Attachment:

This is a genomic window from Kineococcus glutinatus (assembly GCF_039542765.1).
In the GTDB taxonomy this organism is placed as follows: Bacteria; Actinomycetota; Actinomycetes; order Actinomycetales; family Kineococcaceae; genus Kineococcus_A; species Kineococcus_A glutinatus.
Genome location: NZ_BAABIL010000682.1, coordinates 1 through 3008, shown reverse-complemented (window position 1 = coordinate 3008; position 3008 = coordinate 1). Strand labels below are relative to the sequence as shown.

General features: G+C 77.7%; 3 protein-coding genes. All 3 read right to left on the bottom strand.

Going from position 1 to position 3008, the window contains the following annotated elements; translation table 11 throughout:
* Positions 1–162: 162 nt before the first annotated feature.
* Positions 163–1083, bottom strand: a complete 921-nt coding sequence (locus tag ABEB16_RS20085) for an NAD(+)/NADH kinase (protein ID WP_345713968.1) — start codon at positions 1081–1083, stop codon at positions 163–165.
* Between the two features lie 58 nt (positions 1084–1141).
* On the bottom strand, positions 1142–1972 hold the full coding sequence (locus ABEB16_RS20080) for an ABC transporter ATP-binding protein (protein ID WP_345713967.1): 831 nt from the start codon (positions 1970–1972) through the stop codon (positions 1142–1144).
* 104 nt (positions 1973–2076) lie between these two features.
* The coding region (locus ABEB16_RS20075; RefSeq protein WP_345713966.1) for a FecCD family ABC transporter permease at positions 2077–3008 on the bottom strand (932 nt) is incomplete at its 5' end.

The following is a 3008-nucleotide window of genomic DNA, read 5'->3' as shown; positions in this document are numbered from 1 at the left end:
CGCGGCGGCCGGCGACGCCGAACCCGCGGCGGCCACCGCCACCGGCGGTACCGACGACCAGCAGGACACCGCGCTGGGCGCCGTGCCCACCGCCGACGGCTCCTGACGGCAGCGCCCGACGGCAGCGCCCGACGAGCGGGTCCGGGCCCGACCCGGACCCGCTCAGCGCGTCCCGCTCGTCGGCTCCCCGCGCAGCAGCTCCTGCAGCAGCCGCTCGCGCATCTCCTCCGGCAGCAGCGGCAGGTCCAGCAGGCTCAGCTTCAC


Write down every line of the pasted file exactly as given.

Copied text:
This is a genomic window from Kineococcus glutinatus (assembly GCF_039542765.1).
In the GTDB taxonomy this organism is placed as follows: Bacteria; Actinomycetota; Actinomycetes; order Actinomycetales; family Kineococcaceae; genus Kineococcus_A; species Kineococcus_A glutinatus.
Genome location: NZ_BAABIL010000682.1, coordinates 1 through 3008, shown reverse-complemented (window position 1 = coordinate 3008; position 3008 = coordinate 1). Strand labels below are relative to the sequence as shown.

General features: G+C 77.7%; 3 protein-coding genes. All 3 read right to left on the bottom strand.

Going from position 1 to position 3008, the window contains the following annotated elements; translation table 11 throughout:
* Positions 1–162: 162 nt before the first annotated feature.
* Positions 163–1083, bottom strand: a complete 921-nt coding sequence (locus tag ABEB16_RS20085) for an NAD(+)/NADH kinase (protein ID WP_345713968.1) — start codon at positions 1081–1083, stop codon at positions 163–165.
* Between the two features lie 58 nt (positions 1084–1141).
* On the bottom strand, positions 1142–1972 hold the full coding sequence (locus ABEB16_RS20080) for an ABC transporter ATP-binding protein (protein ID WP_345713967.1): 831 nt from the start codon (positions 1970–1972) through the stop codon (positions 1142–1144).
* 104 nt (positions 1973–2076) lie between these two features.
* The coding region (locus ABEB16_RS20075; RefSeq protein WP_345713966.1) for a FecCD family ABC transporter permease at positions 2077–3008 on the bottom strand (932 nt) is incomplete at its 5' end.

The following is a 3008-nucleotide window of genomic DNA, read 5'->3' as shown; positions in this document are numbered from 1 at the left end:
CGCGGCGGCCGGCGACGCCGAACCCGCGGCGGCCACCGCCACCGGCGGTACCGACGACCAGCAGGACACCGCGCTGGGCGCCGTGCCCACCGCCGACGGCTCCTGACGGCAGCGCCCGACGGCAGCGCCCGACGAGCGGGTCCGGGCCCGACCCGGACCCGCTCAGCGCGTCCCGCTCGTCGGCTCCCCGCGCAGCAGCTCCTGCAGCAGCCGCTCGCGCATCTCCTCCGGCAGCAGCGGCAGGTCCAGCAGGCTCAGCTTCAC